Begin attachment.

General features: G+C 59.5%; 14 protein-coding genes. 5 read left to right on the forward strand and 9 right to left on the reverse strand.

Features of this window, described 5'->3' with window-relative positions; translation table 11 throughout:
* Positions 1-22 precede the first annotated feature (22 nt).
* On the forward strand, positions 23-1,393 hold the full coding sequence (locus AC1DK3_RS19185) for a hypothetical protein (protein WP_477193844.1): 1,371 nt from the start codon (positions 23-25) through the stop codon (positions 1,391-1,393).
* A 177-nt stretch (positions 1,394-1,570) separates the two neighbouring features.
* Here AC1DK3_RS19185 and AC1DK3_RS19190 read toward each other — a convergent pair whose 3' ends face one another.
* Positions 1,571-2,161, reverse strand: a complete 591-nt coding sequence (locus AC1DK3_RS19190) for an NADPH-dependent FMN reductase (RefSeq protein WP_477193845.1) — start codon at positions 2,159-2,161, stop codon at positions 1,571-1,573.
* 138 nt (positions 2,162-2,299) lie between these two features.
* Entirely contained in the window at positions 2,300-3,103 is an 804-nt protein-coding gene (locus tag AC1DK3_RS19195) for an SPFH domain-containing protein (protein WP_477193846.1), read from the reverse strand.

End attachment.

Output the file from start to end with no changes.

General features: G+C 59.5%; 14 protein-coding genes. 5 read left to right on the forward strand and 9 right to left on the reverse strand.

Features of this window, described 5'->3' with window-relative positions; translation table 11 throughout:
* Positions 1-22 precede the first annotated feature (22 nt).
* On the forward strand, positions 23-1,393 hold the full coding sequence (locus AC1DK3_RS19185) for a hypothetical protein (protein WP_477193844.1): 1,371 nt from the start codon (positions 23-25) through the stop codon (positions 1,391-1,393).
* A 177-nt stretch (positions 1,394-1,570) separates the two neighbouring features.
* Here AC1DK3_RS19185 and AC1DK3_RS19190 read toward each other — a convergent pair whose 3' ends face one another.
* Positions 1,571-2,161, reverse strand: a complete 591-nt coding sequence (locus AC1DK3_RS19190) for an NADPH-dependent FMN reductase (RefSeq protein WP_477193845.1) — start codon at positions 2,159-2,161, stop codon at positions 1,571-1,573.
* 138 nt (positions 2,162-2,299) lie between these two features.
* Entirely contained in the window at positions 2,300-3,103 is an 804-nt protein-coding gene (locus tag AC1DK3_RS19195) for an SPFH domain-containing protein (protein WP_477193846.1), read from the reverse strand.